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Karnaugh Maps Tutorial

  1. Nov 19, 2005 #1
    In the next few insertions, I shall attempt to explain the concept and operation of Karnaugh Maps. I hope this will be of interest to someone. I would welcome your questions and opinions.

    Initial Concept

    M. Karnaugh published a paper in October 1953, in which he described the basic principles of what has since become known as the ‘Karnaugh Mapping’ technique. In this re-examination of that technique, attempt will be made to explain, as thoroughly as possible, the ideas behind this technology, and to show some ways in which it can be used to simplify the digital logic design function, and to demonstrate some of the exceptional power and flexibility that can be exercised in this graphical mapping method. Hopefully, when finished, this tutorial will provide a basis for facilitating much of the process of designing many of the essential components that are used in digital assemblies.

    As a start, three attachments are included with this insertion in the string; a set of four-variable K-Maps, a set of six-variable K-Maps, and a 'Truth Table' framework that can be used with maps of up to eight-variables. These can be printed and used whenever needed. In this tutorial, we will show how these are used together. An eight-variable map, and possibly a ten-variable map will be included later.

    First, we shall explain the reasoning behind the map, then we shall illustrate its use.

    Concept Refinement

    The Karnaugh map, as it was initially envisioned, was considered to be directly capable of minimizing Boolean equations of up to only four variables. To handle a greater number of variables, two or more maps had to be used together, a somewhat cumbersome process - - - and this still entailed a practical working limit of up to approximately six variables. (The process essentially extends the map into three dimensions.)

    Then, about a decade after Karnaugh's paper, an individual named Matthew Mahoney observed a symmetrical reflecting approach behind the process of map construction which showed that maps could be extended in design beyond four variables, and from that approach he came up with a slightly different design which, was termed the 'Mahoney Map'. That approach will be shown (in passing) in a future insertion.


    Attached Files:

  2. jcsd
  3. Nov 19, 2005 #2
    The basic Map Structure

    1.) The basic Map Structure

    The Karnaugh Map is made up essentially of an array of adjacent rectangular "cells", each of which represents a predefined logical state (off or on; "0" or "1") of the total set of possible variable value combinations represent-able, thus if the map is designed for three variables (for example), then it would have 2^3 (or 8) cells. We will demonstrate how the cells are arranged within the map.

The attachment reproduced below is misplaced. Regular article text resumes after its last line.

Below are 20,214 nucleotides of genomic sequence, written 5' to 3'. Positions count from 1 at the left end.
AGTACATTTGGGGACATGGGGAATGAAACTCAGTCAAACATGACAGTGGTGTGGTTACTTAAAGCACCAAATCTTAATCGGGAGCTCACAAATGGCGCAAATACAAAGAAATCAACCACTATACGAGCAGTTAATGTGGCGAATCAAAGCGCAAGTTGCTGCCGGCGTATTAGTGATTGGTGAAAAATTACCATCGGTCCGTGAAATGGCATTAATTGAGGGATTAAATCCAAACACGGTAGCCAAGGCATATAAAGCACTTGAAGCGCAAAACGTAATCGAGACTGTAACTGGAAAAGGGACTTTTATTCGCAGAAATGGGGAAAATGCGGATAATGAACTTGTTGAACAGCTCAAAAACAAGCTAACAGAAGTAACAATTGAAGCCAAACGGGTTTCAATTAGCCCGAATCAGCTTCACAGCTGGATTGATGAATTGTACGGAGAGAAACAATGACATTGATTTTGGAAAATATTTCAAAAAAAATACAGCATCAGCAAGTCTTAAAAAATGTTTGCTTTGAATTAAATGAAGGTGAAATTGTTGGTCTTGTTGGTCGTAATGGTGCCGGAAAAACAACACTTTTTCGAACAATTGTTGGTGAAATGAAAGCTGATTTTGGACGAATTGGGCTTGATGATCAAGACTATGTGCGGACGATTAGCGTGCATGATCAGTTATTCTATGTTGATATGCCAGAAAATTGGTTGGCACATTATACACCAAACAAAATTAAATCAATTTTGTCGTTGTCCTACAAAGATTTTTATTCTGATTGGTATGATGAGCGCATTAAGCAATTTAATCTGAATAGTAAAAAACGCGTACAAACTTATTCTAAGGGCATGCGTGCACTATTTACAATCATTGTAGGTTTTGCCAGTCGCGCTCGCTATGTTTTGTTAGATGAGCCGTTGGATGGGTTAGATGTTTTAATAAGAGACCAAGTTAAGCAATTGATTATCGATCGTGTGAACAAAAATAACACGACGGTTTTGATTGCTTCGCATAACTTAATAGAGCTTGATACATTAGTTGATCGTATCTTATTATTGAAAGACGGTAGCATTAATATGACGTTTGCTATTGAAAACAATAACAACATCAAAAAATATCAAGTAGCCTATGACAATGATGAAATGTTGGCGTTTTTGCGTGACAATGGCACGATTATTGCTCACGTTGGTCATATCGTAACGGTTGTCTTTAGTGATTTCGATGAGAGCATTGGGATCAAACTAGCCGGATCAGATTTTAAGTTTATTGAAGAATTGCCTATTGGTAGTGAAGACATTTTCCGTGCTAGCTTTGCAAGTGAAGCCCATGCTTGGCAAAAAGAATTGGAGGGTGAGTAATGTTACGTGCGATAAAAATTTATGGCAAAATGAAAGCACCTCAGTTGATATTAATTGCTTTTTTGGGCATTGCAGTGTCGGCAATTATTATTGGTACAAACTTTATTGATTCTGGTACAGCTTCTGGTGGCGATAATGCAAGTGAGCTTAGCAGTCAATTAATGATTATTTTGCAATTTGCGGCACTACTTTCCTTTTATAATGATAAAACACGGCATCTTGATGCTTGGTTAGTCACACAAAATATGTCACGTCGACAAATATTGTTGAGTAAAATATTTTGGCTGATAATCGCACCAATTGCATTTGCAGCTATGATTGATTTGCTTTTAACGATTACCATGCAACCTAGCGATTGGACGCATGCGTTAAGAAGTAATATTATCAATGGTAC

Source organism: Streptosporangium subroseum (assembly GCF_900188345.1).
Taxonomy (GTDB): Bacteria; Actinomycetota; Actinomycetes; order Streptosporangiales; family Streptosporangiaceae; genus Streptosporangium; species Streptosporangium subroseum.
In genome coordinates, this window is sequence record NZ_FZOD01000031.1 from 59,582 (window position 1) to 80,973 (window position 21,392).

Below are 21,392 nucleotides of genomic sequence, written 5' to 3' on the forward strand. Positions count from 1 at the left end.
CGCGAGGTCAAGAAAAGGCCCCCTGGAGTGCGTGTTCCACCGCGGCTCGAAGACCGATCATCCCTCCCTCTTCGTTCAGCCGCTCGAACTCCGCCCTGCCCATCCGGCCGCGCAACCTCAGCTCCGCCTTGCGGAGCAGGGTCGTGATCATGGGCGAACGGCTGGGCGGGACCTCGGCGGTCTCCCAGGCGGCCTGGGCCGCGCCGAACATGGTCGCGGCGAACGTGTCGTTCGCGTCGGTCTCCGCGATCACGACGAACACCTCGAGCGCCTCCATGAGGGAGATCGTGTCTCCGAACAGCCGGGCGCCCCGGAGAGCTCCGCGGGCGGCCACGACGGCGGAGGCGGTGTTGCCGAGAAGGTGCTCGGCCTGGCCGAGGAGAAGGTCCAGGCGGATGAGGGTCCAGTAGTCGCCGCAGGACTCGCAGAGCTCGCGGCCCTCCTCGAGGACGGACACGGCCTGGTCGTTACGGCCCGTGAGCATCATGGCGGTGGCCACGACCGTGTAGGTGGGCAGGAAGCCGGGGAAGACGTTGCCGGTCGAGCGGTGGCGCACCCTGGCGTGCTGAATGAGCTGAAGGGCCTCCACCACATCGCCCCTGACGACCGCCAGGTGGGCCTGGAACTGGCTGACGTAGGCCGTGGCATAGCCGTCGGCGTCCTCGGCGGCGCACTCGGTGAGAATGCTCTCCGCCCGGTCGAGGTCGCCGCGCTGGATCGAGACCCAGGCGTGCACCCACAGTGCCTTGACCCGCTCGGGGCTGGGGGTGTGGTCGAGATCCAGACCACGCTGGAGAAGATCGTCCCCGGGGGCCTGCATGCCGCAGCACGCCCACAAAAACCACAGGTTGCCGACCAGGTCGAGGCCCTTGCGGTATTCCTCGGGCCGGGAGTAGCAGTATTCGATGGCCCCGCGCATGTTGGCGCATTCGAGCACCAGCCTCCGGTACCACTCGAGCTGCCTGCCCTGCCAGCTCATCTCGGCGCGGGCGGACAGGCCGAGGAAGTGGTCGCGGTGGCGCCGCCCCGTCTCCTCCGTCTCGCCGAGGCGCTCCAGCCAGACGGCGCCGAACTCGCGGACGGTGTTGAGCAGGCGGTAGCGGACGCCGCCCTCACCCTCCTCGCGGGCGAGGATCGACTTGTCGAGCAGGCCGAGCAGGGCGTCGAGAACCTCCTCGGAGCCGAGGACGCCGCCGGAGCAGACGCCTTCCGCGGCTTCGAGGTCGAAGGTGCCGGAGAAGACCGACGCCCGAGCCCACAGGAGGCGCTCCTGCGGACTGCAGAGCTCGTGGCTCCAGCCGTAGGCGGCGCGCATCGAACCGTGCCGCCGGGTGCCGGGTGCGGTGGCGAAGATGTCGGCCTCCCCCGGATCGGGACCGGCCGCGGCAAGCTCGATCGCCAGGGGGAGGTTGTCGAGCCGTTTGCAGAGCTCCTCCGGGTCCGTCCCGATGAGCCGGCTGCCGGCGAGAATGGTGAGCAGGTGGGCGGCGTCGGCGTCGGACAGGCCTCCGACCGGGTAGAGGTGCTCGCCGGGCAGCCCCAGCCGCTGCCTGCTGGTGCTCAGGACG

First, however let it be stated that the K-Map is simply a vehicle for graphically performing and demonstrating the application of the various Boolean axioms (which are given in table 1). As an example, figure 1 shows a couple of simple two-cell maps (the smallest possible size K-Map). A map of this size can represent only one variable (not very useful in a practical application, but useful for demonstration). In the first of these two maps, we state that the value "A" exists in its asserted state. As such, there is nothing more that we can say about it. What we get out is exactly what we put in - - - in exactly the same form. It cannot be refined any further

    In the second map of figure 2 however, we state that both "A" and "A' " are present, and we put both into the map. In this case, we know from the axioms of table 1 (Boolean Postulates and Theorems) that A + A' = 1, the Postulate 5 case, so that the need for the "A" variable disappears (it is absorbed into the "1"). As result, no logic devices or enabling signals would be needed for this case, because the 'output' is always present. ("1" means all the time.)

    The solution of the K-Map generally works out in this way (mostly via application of Postulate 5). This is the most prevalent postulate operable in K-Maps, but not the only one. With it, for each two terms of the map that have all variables alike except for one, that pair of terms has an N + N' grouping, and thus the "N" variable drops out of that term. The task then is to arrange the cells within our map so that each symmetrical cell-group pair - - - can have one and only one variable that changes (this we will explain more completely later)

    An even more useful pair of examples are given in figure 2. In 2a) we mark in the values to represent (A'B + AB' ) (represented by ones in the map). Examination of that map shows that there is no symmetry across the axis between the B' and B Rows - - - - or, across the axis between the A' and A Columns. Because of this, neither a variable in "A", nor a variable in "B" will drop out (be reduced).

    On the other hand, (in figure 2b), where we initially defined the values (AB' + AB), there is a symmetry across the axis between the B' and the B rows, so that in this case, the B-variable will drop out (Postulate 5), leaving "A" as the minimized value.

    The important factor in the design of the Karnaugh map is the fact that the map is laid out so that, across any "axis" one and only one bit in the binary value of the term(s) represented within, may change. This means that one and only variable can change (from N to N' or vice versa) across that axis.


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  4. Nov 19, 2005 #3
    2) Map Layout Choice

    2) Map Layout Choice